|Date:||Fri, 12 Mar 1999 12:32:15 -0800 (PST)|
|Subject:||Plutonium Filter Problems at Livermore Lab!|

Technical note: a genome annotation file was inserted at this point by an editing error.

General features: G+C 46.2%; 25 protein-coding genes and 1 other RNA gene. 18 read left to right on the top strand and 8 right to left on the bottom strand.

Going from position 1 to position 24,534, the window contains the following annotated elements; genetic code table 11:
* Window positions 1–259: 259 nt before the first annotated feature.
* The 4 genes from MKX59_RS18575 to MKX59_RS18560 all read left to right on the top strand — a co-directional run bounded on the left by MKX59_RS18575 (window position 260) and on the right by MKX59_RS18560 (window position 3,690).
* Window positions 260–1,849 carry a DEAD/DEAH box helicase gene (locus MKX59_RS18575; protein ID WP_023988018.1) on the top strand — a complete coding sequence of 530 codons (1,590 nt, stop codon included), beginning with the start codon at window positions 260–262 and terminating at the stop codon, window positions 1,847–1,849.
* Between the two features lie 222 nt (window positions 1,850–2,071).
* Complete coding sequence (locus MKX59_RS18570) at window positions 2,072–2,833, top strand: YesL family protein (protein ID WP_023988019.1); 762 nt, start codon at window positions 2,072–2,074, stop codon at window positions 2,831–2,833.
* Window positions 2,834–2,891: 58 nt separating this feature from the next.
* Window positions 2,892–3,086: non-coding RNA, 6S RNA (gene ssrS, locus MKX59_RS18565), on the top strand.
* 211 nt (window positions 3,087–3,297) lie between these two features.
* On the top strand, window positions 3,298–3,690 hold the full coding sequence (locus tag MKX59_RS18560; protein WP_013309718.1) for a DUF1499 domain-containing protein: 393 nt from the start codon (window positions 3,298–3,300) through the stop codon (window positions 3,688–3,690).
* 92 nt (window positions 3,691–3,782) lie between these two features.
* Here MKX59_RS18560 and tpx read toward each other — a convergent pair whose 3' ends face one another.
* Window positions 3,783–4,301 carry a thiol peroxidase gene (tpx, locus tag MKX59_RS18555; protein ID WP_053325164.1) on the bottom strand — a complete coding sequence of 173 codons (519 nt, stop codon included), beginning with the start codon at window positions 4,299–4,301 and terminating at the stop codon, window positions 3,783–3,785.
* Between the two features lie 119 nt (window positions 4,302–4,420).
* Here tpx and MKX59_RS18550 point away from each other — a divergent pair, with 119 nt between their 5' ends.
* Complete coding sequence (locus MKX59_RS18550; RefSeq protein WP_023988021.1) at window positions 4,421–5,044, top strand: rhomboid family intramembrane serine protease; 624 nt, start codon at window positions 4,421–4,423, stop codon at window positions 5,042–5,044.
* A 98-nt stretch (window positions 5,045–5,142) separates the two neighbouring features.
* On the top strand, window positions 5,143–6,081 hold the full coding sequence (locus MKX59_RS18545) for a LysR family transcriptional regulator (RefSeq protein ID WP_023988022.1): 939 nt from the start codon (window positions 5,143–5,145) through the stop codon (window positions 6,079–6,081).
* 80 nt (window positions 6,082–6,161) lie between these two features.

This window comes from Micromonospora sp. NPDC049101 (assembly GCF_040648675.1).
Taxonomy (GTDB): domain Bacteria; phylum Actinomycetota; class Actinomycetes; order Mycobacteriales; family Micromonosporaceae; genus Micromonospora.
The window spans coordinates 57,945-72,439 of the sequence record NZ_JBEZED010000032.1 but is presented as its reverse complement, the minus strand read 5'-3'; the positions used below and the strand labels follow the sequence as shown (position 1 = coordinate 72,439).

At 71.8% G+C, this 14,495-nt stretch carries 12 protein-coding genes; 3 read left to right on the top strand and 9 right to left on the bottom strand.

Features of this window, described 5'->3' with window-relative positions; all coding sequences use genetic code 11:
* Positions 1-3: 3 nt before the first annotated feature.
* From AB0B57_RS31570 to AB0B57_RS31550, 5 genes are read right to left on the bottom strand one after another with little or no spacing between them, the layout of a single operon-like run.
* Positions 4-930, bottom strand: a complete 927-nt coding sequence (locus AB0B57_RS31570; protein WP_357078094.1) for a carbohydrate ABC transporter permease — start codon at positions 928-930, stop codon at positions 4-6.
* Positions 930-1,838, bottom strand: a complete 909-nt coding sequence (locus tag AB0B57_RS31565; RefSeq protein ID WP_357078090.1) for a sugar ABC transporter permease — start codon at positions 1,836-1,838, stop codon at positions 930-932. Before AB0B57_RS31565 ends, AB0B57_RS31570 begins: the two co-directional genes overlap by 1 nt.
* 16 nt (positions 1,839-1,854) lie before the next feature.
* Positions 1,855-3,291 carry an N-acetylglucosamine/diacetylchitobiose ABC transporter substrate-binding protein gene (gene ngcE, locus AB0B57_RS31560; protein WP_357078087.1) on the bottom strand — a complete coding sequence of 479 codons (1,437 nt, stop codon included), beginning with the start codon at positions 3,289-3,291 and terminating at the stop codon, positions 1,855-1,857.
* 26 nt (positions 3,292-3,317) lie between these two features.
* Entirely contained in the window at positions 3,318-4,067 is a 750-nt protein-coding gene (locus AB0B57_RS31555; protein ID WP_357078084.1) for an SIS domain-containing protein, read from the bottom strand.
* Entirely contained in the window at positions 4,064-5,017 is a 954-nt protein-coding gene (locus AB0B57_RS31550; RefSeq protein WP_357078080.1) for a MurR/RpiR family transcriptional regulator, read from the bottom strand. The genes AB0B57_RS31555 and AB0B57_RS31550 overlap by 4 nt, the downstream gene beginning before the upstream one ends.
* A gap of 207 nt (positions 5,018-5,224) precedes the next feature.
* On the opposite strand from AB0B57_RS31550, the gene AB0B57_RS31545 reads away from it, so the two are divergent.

Hello cpeo folks. This has broad implications as HEPA filters are used government and industry-wide. Read on... Peace, Marylia Contact: Marylia Kelley, Executive Director, (925) 443-7148 Sally Light, Program Analyst, (925) 443-7148 or (510) 527-2057 For Release 3/11/99 Livermore Lab's Plutonium Facility -- A Ticking "Time Bomb"? Community group calls on Energy Secretary to close plutonium facility; conduct immediate investigation of filter problems. Formerly secret documents form basis for group's demand. On March 11, 1999, Tri-Valley CAREs (Communities Against a Radioactive Environment) will send a letter to Energy Secretary Bill Richardson demanding that he immediately shut down operations in the main plutonium building at the Lawrence Livermore National Laboratory (LLNL) while a thorough, open investigation of the problem-riddled facility is carried out. The main plutonium facility at LLNL, called Building 332, houses 880 pounds of plutonium, enough for nearly 100 modern nuclear bombs. Tri-Valley CAREs, the Livermore-based environmental "watchdog" over the weapons laboratory, has recently received documents from the U.S. Department of Energy (DOE) in response to its Freedom of Information Act (FOIA) request for information concerning LLNL's High Efficiency Particulate Air (HEPA) filters in its plutonium facility. The documents were not provided until Tri-Valley CAREs, after waiting almost nine months for a response to its April 1998 request, filed a FOIA lawsuit against DOE, the Livermore Lab's parent agency. These formerly secret documents, which total approximately 500 pages, can be made available to reporters upon request at Tri-Valley CAREs' office. They are the basis for the group's urgent letter to Secretary Richardson. Several documents are excerpted below. The DOE documents reveal a long history of serious problems with Bldg. 332's HEPA filters, which are supposed to protect Lab workers and the public by preventing the release of plutonium into the air. Plutonium, a radioactive material derived from neutron bombardment of uranium 238, is used in the making of nuclear weapons. Plutonium 239, the weapons grade isotope oft used at Livermore Lab, has a "half-life" of over 24,000 years. Among the documents are many memos from LLNL's own filter experts outlining serious technical concerns about Bldg. 332's filter system and containing chilling warnings about potential and actual failures. Other documents describe accidents that spread plutonium around Bldg. 332, which includes many rooms and, in its entirety, covers most of four acres. Excerpt from FOIA-ed memo of 6/6/90: "I hope it doesn't take a release like we had in late 1979 - early 1980 to spring the money necessary to solve the current problems." -- James S. Johnson, LLNL to Chuck Folkers, LLNL "The records indicate that measurable plutonium releases to the outside air occurred in 1979-80 due to HEPA filter failure," stated Sally Light, Tri-Valley CAREs' Nuclear Program Analyst. "According to these documents," Light continued, "at least one type of Bldg. 332's HEPA filters is not totally qualified for nuclear applications. Further, the documents show that these filters, which are made by hand from glass paper and glue, may fail when wet, hot, cold or under too much air pressure, as well as when too old. Livermore Lab experts state in the documents we received that HEPA filters should remain in service for only 8 years maximum. Knowing this, the Lab has continued to use some of the filters in the plutonium facility for 20 to 30-plus years!" Excerpt from FOIA-ed memo of 3/6/95: "Old filters should be discarded or only used in non-critical applications because aged filters are structurally weak." -- Werner Bergman, LLNL to Ray Kahle. And, on 2/16/95: "LLNL has stored filters to 10 years prior to use and has functioning filters with 32 years of service." -- HEPA Filter Studies, by Werner Bergman, LLNL Light went on to say that there is a risk of major plutonium releases if a fire -- always a possibility with plutonium -- occurs in Bldg. 332, causing the "blow out" of plutonium-laden filters when fire sprinklers turn on. "We are extremely concerned about this possibility, because a major plutonium fire and HEPA 'blow out' has already actually happened at another DOE facility, Rocky Flats, in Colorado," she said. Excerpt from FOIA-ed memo of 3/6/95: "As stated in all three documents, the most important issue is the potential for HEPA filter blow out during fire conditions." -- Werner Bergman, LLNL to Ray Kahle According to Marylia Kelley, Executive Director of Tri-Valley CAREs, HEPA filters work similarly to a filter in a coffee pot, which doesn't prevent numerous small coffee particles from passing through. "Even when the HEPA filter is working perfectly, it does not capture 100% of the plutonium. If the filters are allowed to get old, crusty, brittle and failure-prone, as the ones in Bldg. 332 have, then this may show one possible pathway by which plutonium made its way into the surrounding community, including Big Trees Park," Kelley explained, referring to the recent "plutonium in the park" controversy. Community concern continues to rise as elevated levels of plutonium were discovered for a third time at Big Trees Park, just one half mile west of the Lab and next to an elementary school. Kelley also stated that some of the DOE documents include Lab memos describing the long-standing inadequacy of funding for research into both filter problems and their remedies. A recent memo shows a Livermore Lab employee trying hard to juggle and stretch what little DOE funding there was in order to even partially address existing filter problems. Excerpt from FOIA-ed memo of 3/21/98: "I no longer have any support for HEPA filter tasks and cannot charge my other projects... Because of the serious accusations regarding these filters and the potential consequences to Bldg. 332 and the Lab, I quickly conducted a series of tests (using about 100k dollars of my DOE monies initially intended for other filter tasks) to mitigate the most serious questions regarding the closed filters." -- Werner Bergman, LLNL to Tim Roberts, LLNL "Historically, there's been very little guidance from DOE as to the filters for the entire nuclear weapons complex. Instead, each facility has been left largely on its own," Kelley said. Excerpt from FOIA-ed document of 2/16/95: "DP [Dept. of Energy's Defense Programs] facilities have many old HEPA filters because there is no guidance and no disposal site" -- HEPA Filter Studies, by Werner Bergman, LLNL "We will continue to monitor the serious HEPA conditions at Livermore Lab's plutonium facility, as well as the other problems there, including the epidemic of plutonium criticality safety violations that resulted in the months-long shut down of Bldg. 332 during 1997-98," said Sally Light. "As a priority, we are urging the community to join us in writing the Secretary of Energy, as well as Representative Ellen Tauscher, to demand that Bldg. 332 be closed while an immediate, thorough and open investigation of these serious risks to public health and the environment is undertaken." -30- A copy of the letter to Secretary Richardson is available by fax on request. ++++ Please note that my email address has changed to <email@example.com> on 3/1/99 ++++ Marylia Kelley Tri-Valley CAREs (Communities Against a Radioactive Environment) 2582 Old First Street Livermore, CA USA 94550 <http://www.igc.org/tvc/> - is our web site, please visit us there! Our web site will remain at this location. Only my email address has changed on 3/1/99. (925) 443-7148 - is our phone (925) 443-0177 - is our fax Working for peace, justice and a healthy environment since 1983, Tri-Valley CAREs has been a member of the nation-wide Alliance for Nuclear Accountability in the U.S. since 1989, and is a co-founding member of the international Abolition 2000 network for the elimination of nuclear weapons.